The moisture of sweetpotato tuberous roots and vines was determined by drying at 105°C for 48 h to a constant weight. The sweetpotato root exudates were collected following the method of a previous study (Xu Z. et al., 2015). The carbon (C) and N in root exudates, and TN of sweetpotato tuberous roots and vines was determined by using an elemental analyzer (vario MACRO cube, Elementar, Hanau, Germany). The starch contents of sweetpotato tuberous roots were determined by using a high-performance liquid chromatographer (Thermo 2795, Thermo Corp, Waltham, MA, United States)-evaporative light scattering detector (Alltech ELSD 2000, Alltech Corp, Nicholasville, KY, United States) (Liu et al., 2015). The zeatin riboside (ZR), abscisic acid (ABA), and methyl jasmonate (MeJA) of sweetpotato tuberous roots were extracted and quantified by using an indirect enzyme-linked immunosorbent assay technique (Wang et al., 2012).

The equations for the harvest index and N production efficiency were as follows:

Harvest index (%)=Dry yield of the tuberous root/Dry weight of the whole plant×100;

N production efficiency (kg/kg) = Fresh yield of the tuberous root/N absorption of the whole plant (Chen et al., 2017).

Determination of Rocky Soil Properties

The moisture of the rocky soil was determined by drying at 105°C for 48 h to a constant weight. DOC of rocky soil was extracted with distilled water (1:10 w/v, soil/water) and analyzed by a Vario TOC analyzer (Vario MACRO cube, Elementar, Germany) (Xu Z. W. et al., 2015). Bulk soil samples were air-dried for 10 days at room temperature to a constant weight, and sieved (<2 mm) before analyses of soil pH, TC, TN, AN, AP, AK. Rocky soil pH (soil:water, 1:2.5) was determined by using a pH meter (PHS-3C, Fangzhou, China) (Dick et al., 2000). The TC and TN of the rocky soil was determined by using an elemental analyzer (vario MACRO cube, Elementar) (Zhang et al., 2017). The AN of the rocky soil was determined with the micro-Kjeldahl distillation method after digestion with KMNO4 and NaOH solution (Subbiah and Asija, 1956). AP and AK were extracted with 0.5 M sodium bicarbonate and 1 M ammonium acetate, respectively, and then measured with inductively coupled plasma optical emission spectrometry (Optima 8300, PerkinElmer, United States) (He et al., 2016). The bulk density of the rocky soil was determined by using micro-computed tomography (micro-CT) scanning (vivaCT80, Scanco Medical, Bruettisellen, Switzerland), and the obtained radiographic images were reconstructed and analyzed by using Scanco software. Nitrogenase activity was detected with a nitrogenase enzyme-linked immunosorbent assay kit (LB5377B, Liborui, China). Urease activity was assayed following the method of a previous study (Zhang et al., 2011).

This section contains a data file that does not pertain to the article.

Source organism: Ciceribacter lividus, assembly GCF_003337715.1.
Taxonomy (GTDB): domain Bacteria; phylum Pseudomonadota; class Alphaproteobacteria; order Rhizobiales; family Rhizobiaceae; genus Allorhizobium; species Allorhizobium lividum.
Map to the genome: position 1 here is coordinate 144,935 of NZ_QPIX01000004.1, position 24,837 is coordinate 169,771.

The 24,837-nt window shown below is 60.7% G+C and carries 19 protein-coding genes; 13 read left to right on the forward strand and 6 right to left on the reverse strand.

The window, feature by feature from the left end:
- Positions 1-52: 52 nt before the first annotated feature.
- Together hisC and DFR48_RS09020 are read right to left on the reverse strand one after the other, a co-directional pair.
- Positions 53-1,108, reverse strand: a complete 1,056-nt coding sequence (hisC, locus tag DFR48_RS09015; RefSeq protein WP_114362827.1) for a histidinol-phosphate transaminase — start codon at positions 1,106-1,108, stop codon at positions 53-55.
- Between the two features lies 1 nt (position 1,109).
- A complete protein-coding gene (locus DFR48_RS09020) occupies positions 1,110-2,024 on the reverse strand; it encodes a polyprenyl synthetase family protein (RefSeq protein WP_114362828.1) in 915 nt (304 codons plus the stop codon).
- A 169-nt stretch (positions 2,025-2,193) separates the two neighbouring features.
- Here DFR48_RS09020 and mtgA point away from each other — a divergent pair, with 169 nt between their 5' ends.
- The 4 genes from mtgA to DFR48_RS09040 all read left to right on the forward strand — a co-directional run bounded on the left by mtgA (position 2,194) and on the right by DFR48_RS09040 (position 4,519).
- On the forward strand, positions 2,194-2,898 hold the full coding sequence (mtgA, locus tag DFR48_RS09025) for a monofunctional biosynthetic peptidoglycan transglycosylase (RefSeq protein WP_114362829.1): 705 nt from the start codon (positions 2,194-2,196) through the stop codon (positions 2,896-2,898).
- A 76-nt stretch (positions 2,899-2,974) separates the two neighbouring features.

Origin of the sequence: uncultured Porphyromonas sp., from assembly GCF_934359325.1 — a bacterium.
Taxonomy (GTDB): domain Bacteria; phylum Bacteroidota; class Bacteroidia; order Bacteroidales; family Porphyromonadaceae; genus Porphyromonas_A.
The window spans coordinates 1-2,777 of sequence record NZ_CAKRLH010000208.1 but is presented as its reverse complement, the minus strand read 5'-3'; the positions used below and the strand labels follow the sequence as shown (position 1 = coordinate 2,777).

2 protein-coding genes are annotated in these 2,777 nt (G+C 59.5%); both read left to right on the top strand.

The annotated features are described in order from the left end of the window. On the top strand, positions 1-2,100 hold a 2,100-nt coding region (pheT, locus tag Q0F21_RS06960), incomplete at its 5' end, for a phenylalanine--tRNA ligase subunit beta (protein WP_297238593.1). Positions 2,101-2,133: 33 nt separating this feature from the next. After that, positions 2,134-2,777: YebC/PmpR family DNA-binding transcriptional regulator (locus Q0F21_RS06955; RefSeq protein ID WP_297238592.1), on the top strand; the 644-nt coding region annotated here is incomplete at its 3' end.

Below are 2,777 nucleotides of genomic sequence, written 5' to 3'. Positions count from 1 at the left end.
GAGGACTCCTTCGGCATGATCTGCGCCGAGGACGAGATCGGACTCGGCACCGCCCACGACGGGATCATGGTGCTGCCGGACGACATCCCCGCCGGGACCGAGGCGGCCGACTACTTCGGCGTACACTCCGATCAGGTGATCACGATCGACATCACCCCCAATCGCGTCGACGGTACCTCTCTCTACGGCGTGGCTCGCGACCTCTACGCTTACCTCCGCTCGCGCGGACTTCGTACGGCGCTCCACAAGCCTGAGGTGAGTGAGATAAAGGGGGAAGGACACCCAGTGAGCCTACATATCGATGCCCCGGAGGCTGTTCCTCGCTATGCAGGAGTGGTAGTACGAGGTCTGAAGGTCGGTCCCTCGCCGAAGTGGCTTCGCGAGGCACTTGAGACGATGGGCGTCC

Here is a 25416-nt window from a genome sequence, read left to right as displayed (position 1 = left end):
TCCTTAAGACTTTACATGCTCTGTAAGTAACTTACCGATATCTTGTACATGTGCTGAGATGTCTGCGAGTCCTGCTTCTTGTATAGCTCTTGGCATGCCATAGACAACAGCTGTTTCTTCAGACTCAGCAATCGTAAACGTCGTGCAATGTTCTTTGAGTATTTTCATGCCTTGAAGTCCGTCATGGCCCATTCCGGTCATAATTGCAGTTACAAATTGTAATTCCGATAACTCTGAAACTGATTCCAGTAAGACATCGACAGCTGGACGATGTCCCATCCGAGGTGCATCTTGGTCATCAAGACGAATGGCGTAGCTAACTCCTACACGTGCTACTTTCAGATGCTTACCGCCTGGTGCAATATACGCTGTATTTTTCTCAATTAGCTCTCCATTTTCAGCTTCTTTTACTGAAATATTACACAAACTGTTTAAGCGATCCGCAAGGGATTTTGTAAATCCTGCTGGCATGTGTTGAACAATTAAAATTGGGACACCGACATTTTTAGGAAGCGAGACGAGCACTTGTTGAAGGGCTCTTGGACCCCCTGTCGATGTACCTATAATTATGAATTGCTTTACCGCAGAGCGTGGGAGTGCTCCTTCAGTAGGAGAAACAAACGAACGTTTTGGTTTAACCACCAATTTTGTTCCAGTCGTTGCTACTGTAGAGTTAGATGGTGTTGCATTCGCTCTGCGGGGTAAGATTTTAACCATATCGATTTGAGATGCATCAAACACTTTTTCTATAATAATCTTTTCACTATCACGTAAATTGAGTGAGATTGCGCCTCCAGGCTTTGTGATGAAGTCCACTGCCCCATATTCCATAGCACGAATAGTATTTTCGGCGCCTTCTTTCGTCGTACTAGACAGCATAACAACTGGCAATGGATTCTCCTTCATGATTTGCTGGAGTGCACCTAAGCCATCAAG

Sweetpotato Transcriptome Analysis